Interview with Andrew Gordon
Can you give three tips to individuals struggling with creativity?
Creativity is a process of understanding how to see things in a different way. The first thing I would suggest is to do a lot of research on the subject you are wanting to be creative about. At a film studio, the development process is a lot about digging into the story, character and world of a story. Research is a huge part. The second thing I would suggest is to exercise. When you allow your brain to rest and take the time to go for a swim, this is sometimes when the best ideas might come into your head. The last tip I would say, is to be collaborative showing your work often. It’s important to try out your ideas on fresh eyes and also work with people so that you can avoid mediocre ideas.
What’s the biggest challenge when working in a creative workplace?
I think that when you are working in a creative place, the challenge is to keep your door open both figuratively and physically. The biggest enemy of creativity, is complacency. Candor and honestly are also so important in a creative workplace. It’s important to not have that candor in the hallways, but in the rooms where it fundamentally matters. Staying creative means being open to risks and trying different options and knowing that this is part of the process. We always would say “Trust the Process.” This speaks to knowing that it may not be pretty in the beginning, but if we allow and idea to develop, it may turn into something beautiful.
Why do clients typically hire you to speak?
Clients typically hire me to speak on the topics of Storytelling and creative culture. They want to be inspired by how a studio like Pixar is able to produce such great films but also how to apply that Story process to what they do. Companies like Sales Force has have used a lot of the techniques we do in order to get ready for a client pitch or map out a customer story. A company like Deloitte hired me to get their teams to start thinking more about storytelling and launch them into rethinking their strategy. Many of my talks can also be turned into full or half day workshops where the client gets a chance to work on their stories and get proper feedback.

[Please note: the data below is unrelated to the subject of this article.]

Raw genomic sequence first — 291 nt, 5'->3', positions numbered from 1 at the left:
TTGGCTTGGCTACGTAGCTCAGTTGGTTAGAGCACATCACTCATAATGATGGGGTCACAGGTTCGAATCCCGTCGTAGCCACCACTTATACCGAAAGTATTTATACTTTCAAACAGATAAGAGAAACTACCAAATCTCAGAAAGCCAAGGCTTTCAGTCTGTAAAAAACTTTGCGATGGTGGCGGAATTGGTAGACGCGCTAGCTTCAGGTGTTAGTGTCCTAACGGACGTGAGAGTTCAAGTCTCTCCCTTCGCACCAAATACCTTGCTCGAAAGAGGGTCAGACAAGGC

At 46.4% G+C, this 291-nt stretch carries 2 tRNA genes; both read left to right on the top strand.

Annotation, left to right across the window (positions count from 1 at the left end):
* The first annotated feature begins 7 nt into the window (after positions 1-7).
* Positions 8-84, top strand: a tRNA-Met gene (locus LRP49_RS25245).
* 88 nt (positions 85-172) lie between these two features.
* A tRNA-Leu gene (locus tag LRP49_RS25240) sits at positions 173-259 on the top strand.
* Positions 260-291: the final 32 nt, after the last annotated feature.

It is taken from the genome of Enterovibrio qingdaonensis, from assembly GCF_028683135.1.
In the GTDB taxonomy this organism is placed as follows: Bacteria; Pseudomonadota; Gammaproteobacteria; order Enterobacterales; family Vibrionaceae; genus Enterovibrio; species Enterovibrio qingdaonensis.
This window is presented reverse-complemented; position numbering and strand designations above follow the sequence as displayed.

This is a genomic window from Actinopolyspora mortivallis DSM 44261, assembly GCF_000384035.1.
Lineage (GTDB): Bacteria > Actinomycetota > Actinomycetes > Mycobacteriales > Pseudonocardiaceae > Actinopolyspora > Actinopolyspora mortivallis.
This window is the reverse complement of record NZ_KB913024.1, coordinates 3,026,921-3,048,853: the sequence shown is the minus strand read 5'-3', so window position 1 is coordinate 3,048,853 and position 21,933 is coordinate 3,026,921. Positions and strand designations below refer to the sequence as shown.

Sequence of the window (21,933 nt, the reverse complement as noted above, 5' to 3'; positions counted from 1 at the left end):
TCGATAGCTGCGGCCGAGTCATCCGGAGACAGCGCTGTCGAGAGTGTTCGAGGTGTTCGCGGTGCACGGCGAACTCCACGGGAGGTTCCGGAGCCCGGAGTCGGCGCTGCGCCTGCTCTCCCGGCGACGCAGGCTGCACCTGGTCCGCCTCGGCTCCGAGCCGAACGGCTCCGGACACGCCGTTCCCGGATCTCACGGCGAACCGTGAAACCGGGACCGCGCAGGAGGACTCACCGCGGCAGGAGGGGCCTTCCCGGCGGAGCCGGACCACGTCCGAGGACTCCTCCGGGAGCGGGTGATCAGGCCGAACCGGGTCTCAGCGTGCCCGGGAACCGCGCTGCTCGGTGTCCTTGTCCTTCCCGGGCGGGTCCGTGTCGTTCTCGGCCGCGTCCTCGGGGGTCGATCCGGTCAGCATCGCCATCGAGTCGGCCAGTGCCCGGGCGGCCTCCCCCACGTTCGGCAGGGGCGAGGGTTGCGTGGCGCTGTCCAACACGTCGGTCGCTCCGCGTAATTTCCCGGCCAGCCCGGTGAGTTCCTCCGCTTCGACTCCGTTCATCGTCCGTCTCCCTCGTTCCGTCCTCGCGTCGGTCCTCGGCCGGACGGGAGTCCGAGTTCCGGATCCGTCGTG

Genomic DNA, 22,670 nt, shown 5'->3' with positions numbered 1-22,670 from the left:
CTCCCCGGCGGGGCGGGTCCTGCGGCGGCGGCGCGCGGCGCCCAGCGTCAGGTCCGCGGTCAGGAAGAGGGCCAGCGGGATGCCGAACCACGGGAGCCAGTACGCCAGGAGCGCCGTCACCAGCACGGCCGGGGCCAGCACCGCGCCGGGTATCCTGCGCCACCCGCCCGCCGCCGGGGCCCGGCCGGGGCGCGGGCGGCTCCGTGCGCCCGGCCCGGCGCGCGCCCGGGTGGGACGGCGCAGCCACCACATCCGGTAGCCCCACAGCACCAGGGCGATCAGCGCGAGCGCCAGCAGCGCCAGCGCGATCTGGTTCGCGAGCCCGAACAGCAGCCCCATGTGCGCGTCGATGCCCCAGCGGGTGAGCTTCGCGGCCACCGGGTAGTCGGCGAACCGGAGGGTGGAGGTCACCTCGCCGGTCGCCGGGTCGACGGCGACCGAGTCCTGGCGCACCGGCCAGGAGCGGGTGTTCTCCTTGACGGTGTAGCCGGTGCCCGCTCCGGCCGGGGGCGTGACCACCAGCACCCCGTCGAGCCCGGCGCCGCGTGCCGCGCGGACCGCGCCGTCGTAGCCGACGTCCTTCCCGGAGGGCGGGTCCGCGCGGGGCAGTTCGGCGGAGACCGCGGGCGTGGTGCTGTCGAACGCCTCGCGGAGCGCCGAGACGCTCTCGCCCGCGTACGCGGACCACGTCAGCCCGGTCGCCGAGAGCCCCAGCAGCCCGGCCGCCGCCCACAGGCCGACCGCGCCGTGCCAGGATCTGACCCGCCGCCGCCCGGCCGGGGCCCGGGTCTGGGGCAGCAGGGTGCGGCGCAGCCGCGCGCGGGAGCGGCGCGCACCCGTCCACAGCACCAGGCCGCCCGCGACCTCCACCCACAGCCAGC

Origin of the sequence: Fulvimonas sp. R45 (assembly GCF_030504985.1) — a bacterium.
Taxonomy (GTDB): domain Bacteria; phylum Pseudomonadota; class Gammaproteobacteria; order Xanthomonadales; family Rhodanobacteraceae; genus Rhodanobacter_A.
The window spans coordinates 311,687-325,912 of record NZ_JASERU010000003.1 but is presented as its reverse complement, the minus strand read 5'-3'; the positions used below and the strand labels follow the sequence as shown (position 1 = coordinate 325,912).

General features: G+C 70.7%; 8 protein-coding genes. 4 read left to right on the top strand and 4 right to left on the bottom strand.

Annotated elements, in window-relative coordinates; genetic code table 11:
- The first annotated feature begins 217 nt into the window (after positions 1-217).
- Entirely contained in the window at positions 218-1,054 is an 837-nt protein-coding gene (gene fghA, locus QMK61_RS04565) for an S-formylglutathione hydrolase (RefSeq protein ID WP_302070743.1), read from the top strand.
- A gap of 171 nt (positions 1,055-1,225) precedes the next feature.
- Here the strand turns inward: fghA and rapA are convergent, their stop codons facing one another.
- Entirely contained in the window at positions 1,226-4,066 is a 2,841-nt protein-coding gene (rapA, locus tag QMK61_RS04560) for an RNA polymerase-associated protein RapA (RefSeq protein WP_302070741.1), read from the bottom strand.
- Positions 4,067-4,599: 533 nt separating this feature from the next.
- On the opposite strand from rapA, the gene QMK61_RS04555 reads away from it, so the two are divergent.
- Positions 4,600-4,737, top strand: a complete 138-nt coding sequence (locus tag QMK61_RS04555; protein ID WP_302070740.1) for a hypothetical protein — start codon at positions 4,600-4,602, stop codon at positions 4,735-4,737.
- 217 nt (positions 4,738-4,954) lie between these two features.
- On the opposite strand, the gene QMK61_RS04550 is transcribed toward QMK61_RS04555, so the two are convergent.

What types of unique experiences have you had as a result of your profession?
I have had many experiences as a result of being at Pixar for 20 years. I have seen the company go from 300 people, when Steve Jobs was there, to its big move and on to the sale to Disney. I have witnessed the golden age of Pixar films and had the opportunity to be the mentor of the companies founder, Ed Catmull. I also had the great honor of creating three of Pixar’s secret rooms, in which I have met an incredible amount of creative, intelligent, successful people. Each time I met them I learned something new about how they got to where there are in their life or a lesson they passed on.
I have spoken to people that have walked on the Moon, had cocktails with famous actors, musicians and heard too many stories to count. I have also had the unique opportunity of teaching all over the world, helping to inspire people and to demystify the story process and help people realize that it is part of our DNA. In the business world, I believe that many have just lost touch with that creative side of the brain, which is why many corporate stories don’t connect.
Most companies want to be innovative, but when it comes to the process of thinking out-of-the-box and creatively, they get scared. Why do you think that is?
I believe that the process of innovation, or in my case film making is messy. People don’t often understand that some of the most innovative things come out of a lot of failures, and iterations. Many ideas have to be tried and tested and the best will hopefully float to the top. Companies lose sight of innovation because they are being too safe and are scared to take a risk or fail. In my business I have learned that we don’t go in a room worried me may fail, we go in knowing that we should be prepared to fail and learn from it.
How did you start your speaking career?
I began my speaking career teaching students animation and story and then began talking about it around the world. Mostly the audience was aspiring film students. It was not until my brother, who worked for Sales Force at the time convinced me to speak on Story telling to his group. It was then, that I realized that many people besides people in the motion picture industry could learn from all the teachings I learned at Pixar in the form of Story, Culture and the Process of being innovative and disruptive. I still believe one of our key principles: “Story! No Glory.”